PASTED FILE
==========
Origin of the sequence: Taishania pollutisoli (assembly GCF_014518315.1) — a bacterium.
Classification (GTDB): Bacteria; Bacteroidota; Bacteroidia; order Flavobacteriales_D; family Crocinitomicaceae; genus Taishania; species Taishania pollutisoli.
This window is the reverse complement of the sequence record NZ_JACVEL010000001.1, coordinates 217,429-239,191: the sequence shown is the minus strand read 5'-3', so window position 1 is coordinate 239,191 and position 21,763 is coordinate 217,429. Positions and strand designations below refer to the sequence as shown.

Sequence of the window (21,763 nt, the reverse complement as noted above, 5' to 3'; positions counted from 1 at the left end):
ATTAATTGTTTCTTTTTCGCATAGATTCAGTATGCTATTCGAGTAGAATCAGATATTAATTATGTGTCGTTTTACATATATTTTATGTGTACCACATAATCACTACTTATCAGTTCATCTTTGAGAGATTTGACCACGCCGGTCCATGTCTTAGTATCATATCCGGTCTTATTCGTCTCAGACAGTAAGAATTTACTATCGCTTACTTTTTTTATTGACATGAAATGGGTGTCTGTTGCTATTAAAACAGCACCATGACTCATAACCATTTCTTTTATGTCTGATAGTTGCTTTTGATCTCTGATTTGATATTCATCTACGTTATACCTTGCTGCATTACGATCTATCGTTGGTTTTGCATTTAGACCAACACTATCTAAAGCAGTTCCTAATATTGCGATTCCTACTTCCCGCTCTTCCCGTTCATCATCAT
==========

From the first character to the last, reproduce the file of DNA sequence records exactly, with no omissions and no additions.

Origin of the sequence: Taishania pollutisoli (assembly GCF_014518315.1) — a bacterium.
Classification (GTDB): Bacteria; Bacteroidota; Bacteroidia; order Flavobacteriales_D; family Crocinitomicaceae; genus Taishania; species Taishania pollutisoli.
This window is the reverse complement of the sequence record NZ_JACVEL010000001.1, coordinates 217,429-239,191: the sequence shown is the minus strand read 5'-3', so window position 1 is coordinate 239,191 and position 21,763 is coordinate 217,429. Positions and strand designations below refer to the sequence as shown.

Sequence of the window (21,763 nt, the reverse complement as noted above, 5' to 3'; positions counted from 1 at the left end):
ATTAATTGTTTCTTTTTCGCATAGATTCAGTATGCTATTCGAGTAGAATCAGATATTAATTATGTGTCGTTTTACATATATTTTATGTGTACCACATAATCACTACTTATCAGTTCATCTTTGAGAGATTTGACCACGCCGGTCCATGTCTTAGTATCATATCCGGTCTTATTCGTCTCAGACAGTAAGAATTTACTATCGCTTACTTTTTTTATTGACATGAAATGGGTGTCTGTTGCTATTAAAACAGCACCATGACTCATAACCATTTCTTTTATGTCTGATAGTTGCTTTTGATCTCTGATTTGATATTCATCTACGTTATACCTTGCTGCATTACGATCTATCGTTGGTTTTGCATTTAGACCAACACTATCTAAAGCAGTTCCTAATATTGCGATTCCTACTTCCCGCTCTTCCCGTTCATCATCAT